Interest rate hike 2022: Fed could raise rates by .75% on Wednesday, Wall Street says

Earlier this year, the Federal Reserve turned to its most potent weapon — raising interest rates — to combat soaring inflation. But with consumer prices having only accelerated since then, Wall Street analysts say consumers and investors should gird for an even bigger hike this week as central bankers try to tame the nation’s fiercest bout with inflation in 40 years

The Fed, which will announce its decision on Wednesday at 2 p.m. Eastern time, could lift rates by 0.75%, according to analysts at TD Macro. That would come after announcements of a 0.25% hike in March and a 0.5% move in May — with the latter marking the sharpest increase since 2000.

If the Fed decides on a three-quarter point boost, it would be the first rate hike of that size since 1994. Analysts at Deutsche Bank said in a report on Tuesday that they expect 0.75% hikes at the central bank’s meetings both this week and in July, underscoring what they called a “need for speed” in clamping down on inflation.  

Indeed, speed is of the essence in confronting inflation, economists say. The Consumer Price Index, a broad basket of goods and services used to track inflation, surged 8.6% in May, from an 8.3% annual rate in April. Gasoline prices have continued to hit new highs almost daily amid depleted domestic production and Russia’s war in Ukraine, while food and housing costs are also surging.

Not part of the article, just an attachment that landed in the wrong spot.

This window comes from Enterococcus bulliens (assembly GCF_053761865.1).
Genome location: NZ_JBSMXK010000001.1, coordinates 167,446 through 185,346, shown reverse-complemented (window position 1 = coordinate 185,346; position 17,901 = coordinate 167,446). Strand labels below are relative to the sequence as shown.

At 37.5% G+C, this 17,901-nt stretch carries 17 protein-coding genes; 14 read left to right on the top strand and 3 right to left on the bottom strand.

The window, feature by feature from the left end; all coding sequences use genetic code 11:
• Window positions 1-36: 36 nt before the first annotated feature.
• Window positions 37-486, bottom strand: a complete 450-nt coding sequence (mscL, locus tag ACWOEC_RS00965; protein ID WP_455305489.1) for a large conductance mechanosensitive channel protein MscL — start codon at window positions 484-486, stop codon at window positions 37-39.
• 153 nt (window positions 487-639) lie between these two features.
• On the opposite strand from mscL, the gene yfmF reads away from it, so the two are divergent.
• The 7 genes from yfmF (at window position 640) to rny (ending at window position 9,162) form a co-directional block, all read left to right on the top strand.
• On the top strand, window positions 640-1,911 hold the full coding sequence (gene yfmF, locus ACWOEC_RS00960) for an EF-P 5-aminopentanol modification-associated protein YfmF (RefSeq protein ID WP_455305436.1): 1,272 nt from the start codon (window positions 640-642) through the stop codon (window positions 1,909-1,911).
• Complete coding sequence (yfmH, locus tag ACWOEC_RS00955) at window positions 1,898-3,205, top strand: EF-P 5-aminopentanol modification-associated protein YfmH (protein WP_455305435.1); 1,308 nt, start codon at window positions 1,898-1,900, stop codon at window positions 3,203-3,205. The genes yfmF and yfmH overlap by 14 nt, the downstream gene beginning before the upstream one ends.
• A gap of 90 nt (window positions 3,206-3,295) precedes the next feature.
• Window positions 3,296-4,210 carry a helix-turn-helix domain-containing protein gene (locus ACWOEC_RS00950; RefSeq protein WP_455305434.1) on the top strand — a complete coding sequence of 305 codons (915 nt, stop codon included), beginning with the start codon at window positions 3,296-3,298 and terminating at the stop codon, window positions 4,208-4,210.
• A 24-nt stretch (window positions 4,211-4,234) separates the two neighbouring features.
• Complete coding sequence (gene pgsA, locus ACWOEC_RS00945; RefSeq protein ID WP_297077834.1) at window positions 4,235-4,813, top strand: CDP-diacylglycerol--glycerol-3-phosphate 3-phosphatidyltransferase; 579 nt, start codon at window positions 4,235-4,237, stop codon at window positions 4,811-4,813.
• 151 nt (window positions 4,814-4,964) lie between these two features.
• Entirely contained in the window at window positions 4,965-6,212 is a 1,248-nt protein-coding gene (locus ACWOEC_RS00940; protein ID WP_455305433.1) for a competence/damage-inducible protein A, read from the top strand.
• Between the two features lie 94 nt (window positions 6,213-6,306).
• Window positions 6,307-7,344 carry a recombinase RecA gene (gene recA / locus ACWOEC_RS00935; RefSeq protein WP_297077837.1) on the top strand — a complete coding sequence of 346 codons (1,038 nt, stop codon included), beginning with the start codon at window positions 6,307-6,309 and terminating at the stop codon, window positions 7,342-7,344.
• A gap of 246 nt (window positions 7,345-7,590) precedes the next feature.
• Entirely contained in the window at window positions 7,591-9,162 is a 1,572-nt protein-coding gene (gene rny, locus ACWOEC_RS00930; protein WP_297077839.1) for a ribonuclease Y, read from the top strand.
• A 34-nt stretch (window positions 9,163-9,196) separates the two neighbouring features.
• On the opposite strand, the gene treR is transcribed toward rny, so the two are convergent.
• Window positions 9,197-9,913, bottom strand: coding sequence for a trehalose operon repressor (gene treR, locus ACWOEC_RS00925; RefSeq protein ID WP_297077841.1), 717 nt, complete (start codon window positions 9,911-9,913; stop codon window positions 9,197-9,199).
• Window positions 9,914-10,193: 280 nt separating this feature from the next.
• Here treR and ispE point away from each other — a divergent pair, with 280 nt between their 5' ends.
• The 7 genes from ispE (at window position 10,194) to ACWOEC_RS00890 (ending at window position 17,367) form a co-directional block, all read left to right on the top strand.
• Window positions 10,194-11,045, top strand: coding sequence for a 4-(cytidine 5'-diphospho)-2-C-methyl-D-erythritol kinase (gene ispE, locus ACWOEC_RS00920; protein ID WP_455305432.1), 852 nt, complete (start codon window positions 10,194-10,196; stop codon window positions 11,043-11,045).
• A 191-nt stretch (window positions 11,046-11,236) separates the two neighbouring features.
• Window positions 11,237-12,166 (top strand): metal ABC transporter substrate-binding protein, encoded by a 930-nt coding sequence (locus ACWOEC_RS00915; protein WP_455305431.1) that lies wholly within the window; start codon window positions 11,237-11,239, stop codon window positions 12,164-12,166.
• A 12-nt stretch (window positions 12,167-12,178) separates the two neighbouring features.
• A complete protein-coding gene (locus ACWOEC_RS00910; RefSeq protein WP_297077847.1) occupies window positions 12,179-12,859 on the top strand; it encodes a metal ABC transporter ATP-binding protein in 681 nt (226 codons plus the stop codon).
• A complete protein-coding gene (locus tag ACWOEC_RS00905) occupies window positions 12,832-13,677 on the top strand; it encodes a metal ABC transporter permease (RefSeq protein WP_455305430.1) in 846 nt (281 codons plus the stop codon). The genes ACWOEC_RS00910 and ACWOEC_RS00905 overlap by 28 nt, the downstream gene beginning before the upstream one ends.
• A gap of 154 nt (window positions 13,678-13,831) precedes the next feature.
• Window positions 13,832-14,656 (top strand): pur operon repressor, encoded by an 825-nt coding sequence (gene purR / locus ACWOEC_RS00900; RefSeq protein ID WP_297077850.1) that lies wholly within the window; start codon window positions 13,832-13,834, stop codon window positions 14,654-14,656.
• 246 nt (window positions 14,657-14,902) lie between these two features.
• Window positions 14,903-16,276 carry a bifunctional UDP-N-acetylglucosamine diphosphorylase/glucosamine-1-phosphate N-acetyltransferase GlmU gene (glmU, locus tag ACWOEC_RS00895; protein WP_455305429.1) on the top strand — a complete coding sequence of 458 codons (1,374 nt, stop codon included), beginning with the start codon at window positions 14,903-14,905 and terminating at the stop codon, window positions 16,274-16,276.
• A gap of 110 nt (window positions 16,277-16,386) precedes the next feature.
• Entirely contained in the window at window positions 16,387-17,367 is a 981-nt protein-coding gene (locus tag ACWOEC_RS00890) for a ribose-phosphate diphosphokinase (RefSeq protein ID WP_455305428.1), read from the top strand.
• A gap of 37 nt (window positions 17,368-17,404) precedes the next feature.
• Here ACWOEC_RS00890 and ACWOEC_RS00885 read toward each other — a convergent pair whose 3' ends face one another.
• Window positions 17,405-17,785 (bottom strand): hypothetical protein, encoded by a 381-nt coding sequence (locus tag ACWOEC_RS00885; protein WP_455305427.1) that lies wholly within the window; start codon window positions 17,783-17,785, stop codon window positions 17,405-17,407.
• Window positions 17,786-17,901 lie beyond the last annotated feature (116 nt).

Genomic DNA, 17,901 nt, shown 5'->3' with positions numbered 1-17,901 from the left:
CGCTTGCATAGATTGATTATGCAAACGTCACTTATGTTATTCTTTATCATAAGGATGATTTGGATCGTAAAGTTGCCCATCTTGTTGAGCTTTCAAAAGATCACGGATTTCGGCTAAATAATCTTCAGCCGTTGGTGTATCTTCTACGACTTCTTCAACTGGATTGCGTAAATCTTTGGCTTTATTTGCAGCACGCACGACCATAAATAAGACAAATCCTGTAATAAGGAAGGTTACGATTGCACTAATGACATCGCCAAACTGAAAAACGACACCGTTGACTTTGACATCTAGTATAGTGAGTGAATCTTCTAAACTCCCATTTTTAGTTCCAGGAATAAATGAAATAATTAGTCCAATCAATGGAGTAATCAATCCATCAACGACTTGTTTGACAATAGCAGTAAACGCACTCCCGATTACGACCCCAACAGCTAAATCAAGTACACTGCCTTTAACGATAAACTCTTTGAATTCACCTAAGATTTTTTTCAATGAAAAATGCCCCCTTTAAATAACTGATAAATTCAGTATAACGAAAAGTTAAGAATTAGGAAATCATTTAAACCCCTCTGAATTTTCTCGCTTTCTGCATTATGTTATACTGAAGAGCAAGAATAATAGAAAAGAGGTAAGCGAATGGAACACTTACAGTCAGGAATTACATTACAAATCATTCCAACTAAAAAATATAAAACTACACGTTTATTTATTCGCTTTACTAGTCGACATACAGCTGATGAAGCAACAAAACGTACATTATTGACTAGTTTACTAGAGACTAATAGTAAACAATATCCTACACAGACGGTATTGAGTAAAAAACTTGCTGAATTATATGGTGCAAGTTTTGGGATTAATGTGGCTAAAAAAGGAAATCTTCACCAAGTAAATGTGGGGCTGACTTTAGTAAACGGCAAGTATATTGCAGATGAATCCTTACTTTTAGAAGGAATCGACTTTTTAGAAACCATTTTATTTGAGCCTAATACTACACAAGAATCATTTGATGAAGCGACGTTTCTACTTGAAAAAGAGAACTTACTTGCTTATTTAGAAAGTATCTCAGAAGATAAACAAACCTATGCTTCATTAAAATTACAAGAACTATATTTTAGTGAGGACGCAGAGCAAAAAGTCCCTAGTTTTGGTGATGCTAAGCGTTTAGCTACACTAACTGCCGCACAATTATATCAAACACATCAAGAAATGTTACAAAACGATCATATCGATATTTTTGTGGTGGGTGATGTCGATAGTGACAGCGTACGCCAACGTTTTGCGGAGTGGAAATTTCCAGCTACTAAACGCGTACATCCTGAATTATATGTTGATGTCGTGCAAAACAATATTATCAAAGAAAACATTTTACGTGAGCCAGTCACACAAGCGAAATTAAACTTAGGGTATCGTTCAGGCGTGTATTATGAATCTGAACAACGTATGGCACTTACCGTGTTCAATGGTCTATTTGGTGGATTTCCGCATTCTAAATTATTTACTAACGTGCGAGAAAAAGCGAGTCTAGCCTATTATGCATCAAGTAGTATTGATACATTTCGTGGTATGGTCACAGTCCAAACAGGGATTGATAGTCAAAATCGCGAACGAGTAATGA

With more inflation data under its belt, the Fed is likely to ratchet its rate hikes higher, some analysts say.  

“We believe this shows the Fed is more determined to do what it takes to end the inflation overshoot as rapidly as possible even if that raises the chance of a hard landing in 2023,” TD Macro said in the report. 

El-Erian says inflation could hit 9%


To be sure, some Wall Street analysts continue to expect a more modest interest-rate hike increase on Wednesday, but others are tweaking their economic forecasts to factor in sharper monetary tightening. By year-end, the federal funds rate — the rate that determines borrowing between banks — could be almost twice as high as its pre-pandemic level of about 2%, according to forecasts.

“It was just a few weeks ago that investors were forecasting the funds rate to be ~2.58% at the end of this year, but that number is now more than 100 [basis points] higher at 3.7%,” analyst Adam Crisafulli of Vital Knowledge told clients in a research note. “And the ‘terminal’ funds rate (the level at which the Fed will stop hiking this cycle) is now seen north of 4%.”

Here’s what the Fed jacking up interest rates could mean for your wallet.

What will the rate hike cost you?

Every 0.25% increase in the Fed’s benchmark interest rate translates to an extra $25 a year in interest on $10,000 in debt. So a 0.75% increase would mean an extra $75 of interest for every $10,000 in debt.  

Economists expect the Fed will continue to raise rates throughout the year as it battles inflation. Some analysts now forecast the central bank will announce another 0.75% increase in July, followed by two 0.5% hikes in September and November.